"You would have to set up wash hand stations with a makeshift running water system adjacent to those facilities; you must have makeshift running water system," the public health inspector said.
"It would be useless having those toilets without adequate facilities to wash hands because you are talking about spreading disease within the population and maybe taking it back to mainland. People have organisms that might be transmitted via the faeces that will definitely pose a risk to other people. These risks include cholera, gastrointestinal disease, typhoid fever, etc," he added.
Since the Observer broke the news of the looming health crisis at the Pedro Cays two weeks ago, Government has been seeking to address the problems there. Already, they have held at least two meetings, initiated by the Ministry of Agriculture and Fisheries, with a number of government stakeholders and representatives from the environment sector, notably the Jamaica Environment Trust and The Nature Conservancy.
They have resolved so far to limit the number of people on the cays, beginning with the removal of those who do not have licences, according to Minister of Agriculture and Fisheries Roger Clarke.
"I think, they [the cays] have about 400 [people]; it used to be about 1,000. It has to be reduced; it can't be that. You reaching a stage now where we appear to be having more fishers than fish," Clarke told Environment Watch on Monday.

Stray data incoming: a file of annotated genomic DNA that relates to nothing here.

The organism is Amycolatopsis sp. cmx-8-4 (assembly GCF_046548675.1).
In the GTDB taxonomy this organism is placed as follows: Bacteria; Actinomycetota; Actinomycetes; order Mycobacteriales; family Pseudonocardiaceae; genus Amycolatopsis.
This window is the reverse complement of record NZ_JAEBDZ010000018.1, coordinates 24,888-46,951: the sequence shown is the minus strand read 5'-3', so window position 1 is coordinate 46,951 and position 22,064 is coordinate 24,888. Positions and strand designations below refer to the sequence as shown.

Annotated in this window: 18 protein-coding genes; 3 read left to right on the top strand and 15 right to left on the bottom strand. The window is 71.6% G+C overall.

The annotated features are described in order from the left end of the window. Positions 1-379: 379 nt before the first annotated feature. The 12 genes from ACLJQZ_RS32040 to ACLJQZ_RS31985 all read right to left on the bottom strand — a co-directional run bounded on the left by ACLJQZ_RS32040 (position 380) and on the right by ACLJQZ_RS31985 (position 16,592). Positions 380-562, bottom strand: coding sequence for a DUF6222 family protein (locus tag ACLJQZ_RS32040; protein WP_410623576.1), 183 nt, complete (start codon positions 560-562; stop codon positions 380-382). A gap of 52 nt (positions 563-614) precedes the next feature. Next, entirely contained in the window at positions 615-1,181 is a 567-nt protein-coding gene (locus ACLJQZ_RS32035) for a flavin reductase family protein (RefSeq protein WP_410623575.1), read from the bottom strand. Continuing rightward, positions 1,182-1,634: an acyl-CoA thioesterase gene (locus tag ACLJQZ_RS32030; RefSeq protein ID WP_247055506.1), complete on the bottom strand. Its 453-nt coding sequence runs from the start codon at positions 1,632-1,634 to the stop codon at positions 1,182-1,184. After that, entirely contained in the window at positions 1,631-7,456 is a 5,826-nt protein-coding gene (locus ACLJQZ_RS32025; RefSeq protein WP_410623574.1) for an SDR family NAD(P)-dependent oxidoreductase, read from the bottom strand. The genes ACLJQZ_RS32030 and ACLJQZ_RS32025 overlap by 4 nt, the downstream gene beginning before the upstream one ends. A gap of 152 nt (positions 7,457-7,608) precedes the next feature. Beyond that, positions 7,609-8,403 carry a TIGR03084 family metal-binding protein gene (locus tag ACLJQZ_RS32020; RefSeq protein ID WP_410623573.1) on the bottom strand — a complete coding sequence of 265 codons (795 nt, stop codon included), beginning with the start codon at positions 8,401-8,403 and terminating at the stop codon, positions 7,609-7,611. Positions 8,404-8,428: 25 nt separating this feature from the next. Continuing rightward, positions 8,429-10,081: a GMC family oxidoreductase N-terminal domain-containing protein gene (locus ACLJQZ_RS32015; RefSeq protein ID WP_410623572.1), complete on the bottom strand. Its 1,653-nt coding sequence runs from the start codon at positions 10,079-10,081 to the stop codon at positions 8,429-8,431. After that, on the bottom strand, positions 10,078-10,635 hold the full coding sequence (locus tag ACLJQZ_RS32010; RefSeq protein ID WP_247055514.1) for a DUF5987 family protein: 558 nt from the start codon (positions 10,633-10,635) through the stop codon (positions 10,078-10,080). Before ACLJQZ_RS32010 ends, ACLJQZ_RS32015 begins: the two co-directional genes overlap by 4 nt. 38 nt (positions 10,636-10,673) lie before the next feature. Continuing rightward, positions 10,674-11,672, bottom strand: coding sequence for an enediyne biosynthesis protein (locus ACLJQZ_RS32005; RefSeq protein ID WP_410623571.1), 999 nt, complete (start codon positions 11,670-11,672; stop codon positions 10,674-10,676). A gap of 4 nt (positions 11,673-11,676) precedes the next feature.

At the same time, he said they would have to limit the number of people who receive licences to fish on the cay.
"The people on the cays get licenses to fish on the cays. We will have to look at limiting the number of licences. That is only way; it can't carry. As a matter of fact, a total review has to be taken in terms of the number of people," Clarke said.
The minister said they are also to tackle the burgeoning garbage dump on Middle Cay. A visit by the eight-member Government team to the cay yesterday was undertaken with a view to working out the logistics of how that will be done, while providing them with insight into the other challenges.
Further, the Government has committed to undertaking a census to provide precise data on the number of people inhabiting the cays as well as details on their socio-economic status. They have promised, too, to put in place an inter-ministerial committee to oversee the long-term management of the cays, which, Clarke said rake in some US$30 million, given "the conch reserves and our export of conch each year".